I’m convinced organized labor can be restored as the vehicle for wage and benefit increases–but only if refitted with a new engine and drive train. And, since unions now only represent about one-in-eight workers, additional heavier vehicles are required for building alliances in the community, and action in the political arena, as well as in the workplace.
More about how we can get back on the road to our fair share of the wealth we create next time in the WIR.
* It wasn’t as bloody as the government’s Tlatelolco Massacre that killed dozens, perhaps hundreds, of student protesters shortly before the 1968 Mexico City Olympics but the tear gas and water cannons flowed freely, and clubs swung wildly on Friday as the Federales cleared the Zocalo of occupiers. This time it was teachers instead of students. They are protesting union-busting educational “reforms” imported from north of the Rio Grande. President Enrique Pena Nieto hopes this will be the last he sees of the troublemakers. In any case, el Presidente needed the massive square cleared so he could use it as his platform to lead today’s national celebration of Independence Day.
* It’s coming up on three years since the FBI raided seven homes and subpoenaed 23 anti-war and international solidarity activists to a Grand Jury in Chicago. Assistant US Attorney Barry Jonas has yet to announce the end of the “ongoing investigation.” An anniversary solidarity rally has been called by the MN Committee to Stop FBI Repression, in Minneapolis Tuesday, September 24, 4:30-6:00PM, at the Minneapolis Federal Building, 300 South 4th Street.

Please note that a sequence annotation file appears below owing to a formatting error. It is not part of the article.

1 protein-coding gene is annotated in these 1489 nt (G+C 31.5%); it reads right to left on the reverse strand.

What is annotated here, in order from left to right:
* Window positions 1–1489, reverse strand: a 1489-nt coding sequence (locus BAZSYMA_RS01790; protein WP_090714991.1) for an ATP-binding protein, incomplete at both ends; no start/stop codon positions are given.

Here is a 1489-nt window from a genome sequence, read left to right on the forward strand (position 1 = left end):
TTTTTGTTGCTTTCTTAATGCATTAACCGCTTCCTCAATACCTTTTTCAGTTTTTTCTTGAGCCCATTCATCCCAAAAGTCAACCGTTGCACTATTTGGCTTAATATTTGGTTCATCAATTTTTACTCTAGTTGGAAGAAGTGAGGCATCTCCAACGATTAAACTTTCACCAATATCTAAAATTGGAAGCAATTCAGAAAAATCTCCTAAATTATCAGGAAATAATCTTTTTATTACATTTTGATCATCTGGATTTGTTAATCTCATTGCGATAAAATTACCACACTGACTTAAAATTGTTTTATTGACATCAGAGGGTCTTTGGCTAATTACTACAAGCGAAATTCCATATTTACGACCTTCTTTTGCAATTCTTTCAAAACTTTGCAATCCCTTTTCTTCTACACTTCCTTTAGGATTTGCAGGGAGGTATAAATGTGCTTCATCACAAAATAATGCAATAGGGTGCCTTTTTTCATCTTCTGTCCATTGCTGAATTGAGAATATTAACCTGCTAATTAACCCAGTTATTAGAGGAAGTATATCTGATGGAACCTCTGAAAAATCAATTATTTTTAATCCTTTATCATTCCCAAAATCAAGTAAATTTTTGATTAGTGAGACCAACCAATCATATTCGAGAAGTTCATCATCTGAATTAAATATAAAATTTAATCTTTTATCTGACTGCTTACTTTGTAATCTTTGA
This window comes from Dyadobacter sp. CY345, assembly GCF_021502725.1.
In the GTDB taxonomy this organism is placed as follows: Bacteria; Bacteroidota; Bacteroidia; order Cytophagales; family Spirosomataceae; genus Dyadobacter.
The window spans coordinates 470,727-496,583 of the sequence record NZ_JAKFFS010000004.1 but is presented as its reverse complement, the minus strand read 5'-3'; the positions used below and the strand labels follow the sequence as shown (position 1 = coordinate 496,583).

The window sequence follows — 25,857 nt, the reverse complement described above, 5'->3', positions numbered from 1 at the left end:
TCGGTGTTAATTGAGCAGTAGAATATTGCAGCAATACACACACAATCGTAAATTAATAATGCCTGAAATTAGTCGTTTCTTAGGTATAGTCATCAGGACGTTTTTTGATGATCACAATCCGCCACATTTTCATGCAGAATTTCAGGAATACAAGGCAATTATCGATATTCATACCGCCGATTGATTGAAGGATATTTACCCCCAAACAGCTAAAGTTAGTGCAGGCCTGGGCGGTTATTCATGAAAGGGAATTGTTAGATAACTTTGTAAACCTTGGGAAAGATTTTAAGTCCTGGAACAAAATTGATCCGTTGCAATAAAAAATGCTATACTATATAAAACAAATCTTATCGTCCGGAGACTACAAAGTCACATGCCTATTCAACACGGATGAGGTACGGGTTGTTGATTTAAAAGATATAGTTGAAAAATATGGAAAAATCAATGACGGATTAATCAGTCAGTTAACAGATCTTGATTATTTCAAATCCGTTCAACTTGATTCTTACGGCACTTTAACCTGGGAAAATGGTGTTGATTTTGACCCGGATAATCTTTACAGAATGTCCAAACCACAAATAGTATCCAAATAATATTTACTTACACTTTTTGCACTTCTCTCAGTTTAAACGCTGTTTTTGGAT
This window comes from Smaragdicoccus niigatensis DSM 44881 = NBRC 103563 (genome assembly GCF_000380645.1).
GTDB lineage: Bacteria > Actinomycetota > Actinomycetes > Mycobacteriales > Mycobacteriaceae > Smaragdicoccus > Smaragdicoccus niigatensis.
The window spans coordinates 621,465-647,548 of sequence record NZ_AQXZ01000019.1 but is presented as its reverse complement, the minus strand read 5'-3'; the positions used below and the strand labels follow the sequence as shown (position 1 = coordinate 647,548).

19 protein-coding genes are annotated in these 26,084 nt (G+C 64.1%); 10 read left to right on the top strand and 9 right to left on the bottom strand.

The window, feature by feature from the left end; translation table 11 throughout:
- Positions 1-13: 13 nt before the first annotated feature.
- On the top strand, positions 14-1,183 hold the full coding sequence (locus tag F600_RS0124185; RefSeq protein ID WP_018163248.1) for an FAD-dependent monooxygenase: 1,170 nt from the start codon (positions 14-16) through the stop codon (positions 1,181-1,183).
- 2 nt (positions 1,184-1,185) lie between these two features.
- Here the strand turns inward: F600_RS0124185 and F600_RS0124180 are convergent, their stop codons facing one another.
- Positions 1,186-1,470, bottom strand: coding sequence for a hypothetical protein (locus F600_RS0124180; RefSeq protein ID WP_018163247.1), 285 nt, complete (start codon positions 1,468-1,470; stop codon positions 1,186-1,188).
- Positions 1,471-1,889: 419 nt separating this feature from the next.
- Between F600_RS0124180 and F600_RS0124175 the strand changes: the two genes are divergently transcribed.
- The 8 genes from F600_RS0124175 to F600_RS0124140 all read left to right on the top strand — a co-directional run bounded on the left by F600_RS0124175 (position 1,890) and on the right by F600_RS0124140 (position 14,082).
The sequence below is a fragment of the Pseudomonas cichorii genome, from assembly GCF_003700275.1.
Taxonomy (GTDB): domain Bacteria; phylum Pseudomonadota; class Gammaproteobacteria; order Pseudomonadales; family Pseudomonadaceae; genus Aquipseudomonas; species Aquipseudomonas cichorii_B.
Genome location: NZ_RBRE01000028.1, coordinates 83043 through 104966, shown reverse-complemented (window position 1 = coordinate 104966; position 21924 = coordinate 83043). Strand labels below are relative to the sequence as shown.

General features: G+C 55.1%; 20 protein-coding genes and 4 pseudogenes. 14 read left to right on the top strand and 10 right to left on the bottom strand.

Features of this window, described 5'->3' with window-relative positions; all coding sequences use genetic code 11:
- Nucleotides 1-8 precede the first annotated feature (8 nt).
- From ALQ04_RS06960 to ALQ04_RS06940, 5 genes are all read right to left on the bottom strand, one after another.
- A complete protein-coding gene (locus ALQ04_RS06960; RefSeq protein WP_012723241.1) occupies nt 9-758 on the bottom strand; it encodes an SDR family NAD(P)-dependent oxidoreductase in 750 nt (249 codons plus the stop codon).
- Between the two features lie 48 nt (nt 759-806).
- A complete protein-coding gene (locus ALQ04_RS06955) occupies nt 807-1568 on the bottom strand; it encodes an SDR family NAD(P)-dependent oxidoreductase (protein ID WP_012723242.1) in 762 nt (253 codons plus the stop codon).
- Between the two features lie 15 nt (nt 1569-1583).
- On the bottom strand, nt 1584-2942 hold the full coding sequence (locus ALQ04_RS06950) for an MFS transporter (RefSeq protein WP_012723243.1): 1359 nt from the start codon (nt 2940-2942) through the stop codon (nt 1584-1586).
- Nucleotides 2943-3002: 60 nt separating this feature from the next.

* I’m still sorting through reports of the recent AFL-CIO convention before organizing some comments but my fellow retiree Steve Early was early with a comprehensive if controversial take on the conclave that’s worth reading.
* Congratulations to the California Nurses Association/National Nurses United on a hard-won representation election involving 725 RNs at Providence Little Company of Mary Medical Center in Torrance, California. The vote is believed to be the single largest RN election win where there was no previous union in the U.S. since a 2006 election victory by CNA at Doctors Medical Center in Modesto, California. Fiercely anti-union Providence is one of the biggest Catholic national hospital chains.
* As a terrible economic crisis grips the entire Spanish State, a million residents of Catalonia formed a 250-mile long human chain reasserting their historic demand for independence. The leader of the nation’s regional government, based in Barcelona, has promised to hold a referendum on independence next year. The Madrid government says this would violate the Spanish State constitution. While there is division on the question of independence, nearly all Catalans defend the right to a referendum to determine their own future. So should we.